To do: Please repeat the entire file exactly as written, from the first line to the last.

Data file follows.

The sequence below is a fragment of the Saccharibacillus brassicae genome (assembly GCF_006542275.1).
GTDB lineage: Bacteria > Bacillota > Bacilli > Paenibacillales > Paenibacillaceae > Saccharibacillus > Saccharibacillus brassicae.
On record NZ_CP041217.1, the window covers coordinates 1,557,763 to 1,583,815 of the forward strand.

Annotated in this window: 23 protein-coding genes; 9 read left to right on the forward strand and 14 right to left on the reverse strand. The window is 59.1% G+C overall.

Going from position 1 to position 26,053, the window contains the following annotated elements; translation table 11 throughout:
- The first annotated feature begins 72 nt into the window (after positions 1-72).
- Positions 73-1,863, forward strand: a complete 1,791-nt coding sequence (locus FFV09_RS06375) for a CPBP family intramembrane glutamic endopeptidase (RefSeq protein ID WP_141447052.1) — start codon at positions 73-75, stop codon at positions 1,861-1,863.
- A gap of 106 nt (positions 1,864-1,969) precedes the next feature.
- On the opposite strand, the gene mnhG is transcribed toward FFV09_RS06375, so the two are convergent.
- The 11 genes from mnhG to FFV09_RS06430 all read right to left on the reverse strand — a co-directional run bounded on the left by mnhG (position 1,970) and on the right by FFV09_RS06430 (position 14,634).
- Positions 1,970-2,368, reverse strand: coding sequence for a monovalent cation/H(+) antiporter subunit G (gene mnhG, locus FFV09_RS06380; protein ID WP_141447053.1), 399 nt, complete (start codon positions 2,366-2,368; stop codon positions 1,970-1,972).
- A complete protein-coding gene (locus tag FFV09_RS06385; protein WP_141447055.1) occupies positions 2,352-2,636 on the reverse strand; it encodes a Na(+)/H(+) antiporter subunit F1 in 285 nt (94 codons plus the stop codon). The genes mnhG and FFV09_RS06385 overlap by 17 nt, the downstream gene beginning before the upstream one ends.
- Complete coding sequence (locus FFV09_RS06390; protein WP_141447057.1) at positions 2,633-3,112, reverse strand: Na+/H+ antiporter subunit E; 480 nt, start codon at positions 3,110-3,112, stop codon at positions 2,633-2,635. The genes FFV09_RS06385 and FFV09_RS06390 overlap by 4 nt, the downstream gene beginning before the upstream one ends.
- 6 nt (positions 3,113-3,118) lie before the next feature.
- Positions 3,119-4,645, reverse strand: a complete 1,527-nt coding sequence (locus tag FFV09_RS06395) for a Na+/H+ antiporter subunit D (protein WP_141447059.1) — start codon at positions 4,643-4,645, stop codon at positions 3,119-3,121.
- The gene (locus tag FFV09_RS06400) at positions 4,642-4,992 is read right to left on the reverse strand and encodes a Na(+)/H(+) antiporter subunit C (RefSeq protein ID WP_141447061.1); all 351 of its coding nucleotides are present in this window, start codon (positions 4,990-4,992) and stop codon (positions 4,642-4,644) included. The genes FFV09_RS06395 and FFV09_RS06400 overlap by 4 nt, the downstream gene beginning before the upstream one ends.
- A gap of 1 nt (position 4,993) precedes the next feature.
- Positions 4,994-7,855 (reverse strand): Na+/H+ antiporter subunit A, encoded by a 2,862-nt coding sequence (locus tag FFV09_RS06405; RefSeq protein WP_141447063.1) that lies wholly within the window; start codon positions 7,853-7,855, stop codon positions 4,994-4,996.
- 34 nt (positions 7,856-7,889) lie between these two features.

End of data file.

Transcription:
The sequence below is a fragment of the Saccharibacillus brassicae genome (assembly GCF_006542275.1).
GTDB lineage: Bacteria > Bacillota > Bacilli > Paenibacillales > Paenibacillaceae > Saccharibacillus > Saccharibacillus brassicae.
On record NZ_CP041217.1, the window covers coordinates 1,557,763 to 1,583,815 of the forward strand.

Annotated in this window: 23 protein-coding genes; 9 read left to right on the forward strand and 14 right to left on the reverse strand. The window is 59.1% G+C overall.

Going from position 1 to position 26,053, the window contains the following annotated elements; translation table 11 throughout:
- The first annotated feature begins 72 nt into the window (after positions 1-72).
- Positions 73-1,863, forward strand: a complete 1,791-nt coding sequence (locus FFV09_RS06375) for a CPBP family intramembrane glutamic endopeptidase (RefSeq protein ID WP_141447052.1) — start codon at positions 73-75, stop codon at positions 1,861-1,863.
- A gap of 106 nt (positions 1,864-1,969) precedes the next feature.
- On the opposite strand, the gene mnhG is transcribed toward FFV09_RS06375, so the two are convergent.
- The 11 genes from mnhG to FFV09_RS06430 all read right to left on the reverse strand — a co-directional run bounded on the left by mnhG (position 1,970) and on the right by FFV09_RS06430 (position 14,634).
- Positions 1,970-2,368, reverse strand: coding sequence for a monovalent cation/H(+) antiporter subunit G (gene mnhG, locus FFV09_RS06380; protein ID WP_141447053.1), 399 nt, complete (start codon positions 2,366-2,368; stop codon positions 1,970-1,972).
- A complete protein-coding gene (locus tag FFV09_RS06385; protein WP_141447055.1) occupies positions 2,352-2,636 on the reverse strand; it encodes a Na(+)/H(+) antiporter subunit F1 in 285 nt (94 codons plus the stop codon). The genes mnhG and FFV09_RS06385 overlap by 17 nt, the downstream gene beginning before the upstream one ends.
- Complete coding sequence (locus FFV09_RS06390; protein WP_141447057.1) at positions 2,633-3,112, reverse strand: Na+/H+ antiporter subunit E; 480 nt, start codon at positions 3,110-3,112, stop codon at positions 2,633-2,635. The genes FFV09_RS06385 and FFV09_RS06390 overlap by 4 nt, the downstream gene beginning before the upstream one ends.
- 6 nt (positions 3,113-3,118) lie before the next feature.
- Positions 3,119-4,645, reverse strand: a complete 1,527-nt coding sequence (locus tag FFV09_RS06395) for a Na+/H+ antiporter subunit D (protein WP_141447059.1) — start codon at positions 4,643-4,645, stop codon at positions 3,119-3,121.
- The gene (locus tag FFV09_RS06400) at positions 4,642-4,992 is read right to left on the reverse strand and encodes a Na(+)/H(+) antiporter subunit C (RefSeq protein ID WP_141447061.1); all 351 of its coding nucleotides are present in this window, start codon (positions 4,990-4,992) and stop codon (positions 4,642-4,644) included. The genes FFV09_RS06395 and FFV09_RS06400 overlap by 4 nt, the downstream gene beginning before the upstream one ends.
- A gap of 1 nt (position 4,993) precedes the next feature.
- Positions 4,994-7,855 (reverse strand): Na+/H+ antiporter subunit A, encoded by a 2,862-nt coding sequence (locus tag FFV09_RS06405; RefSeq protein WP_141447063.1) that lies wholly within the window; start codon positions 7,853-7,855, stop codon positions 4,994-4,996.
- 34 nt (positions 7,856-7,889) lie between these two features.